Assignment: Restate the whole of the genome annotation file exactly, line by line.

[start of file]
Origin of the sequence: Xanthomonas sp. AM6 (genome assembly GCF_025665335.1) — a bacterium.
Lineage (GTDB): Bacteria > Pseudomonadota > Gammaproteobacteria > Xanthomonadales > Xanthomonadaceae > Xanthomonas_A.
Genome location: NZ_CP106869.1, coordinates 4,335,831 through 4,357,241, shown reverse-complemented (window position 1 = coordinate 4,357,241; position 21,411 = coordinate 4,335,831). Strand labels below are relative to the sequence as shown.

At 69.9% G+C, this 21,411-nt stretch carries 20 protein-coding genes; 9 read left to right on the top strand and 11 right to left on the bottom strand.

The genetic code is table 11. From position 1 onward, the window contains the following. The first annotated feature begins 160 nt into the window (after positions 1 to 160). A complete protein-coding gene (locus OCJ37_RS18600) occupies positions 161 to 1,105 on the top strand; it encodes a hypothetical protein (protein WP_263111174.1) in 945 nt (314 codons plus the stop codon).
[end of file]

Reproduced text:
Origin of the sequence: Xanthomonas sp. AM6 (genome assembly GCF_025665335.1) — a bacterium.
Lineage (GTDB): Bacteria > Pseudomonadota > Gammaproteobacteria > Xanthomonadales > Xanthomonadaceae > Xanthomonas_A.
Genome location: NZ_CP106869.1, coordinates 4,335,831 through 4,357,241, shown reverse-complemented (window position 1 = coordinate 4,357,241; position 21,411 = coordinate 4,335,831). Strand labels below are relative to the sequence as shown.

At 69.9% G+C, this 21,411-nt stretch carries 20 protein-coding genes; 9 read left to right on the top strand and 11 right to left on the bottom strand.

The genetic code is table 11. From position 1 onward, the window contains the following. The first annotated feature begins 160 nt into the window (after positions 1 to 160). A complete protein-coding gene (locus OCJ37_RS18600) occupies positions 161 to 1,105 on the top strand; it encodes a hypothetical protein (protein WP_263111174.1) in 945 nt (314 codons plus the stop codon).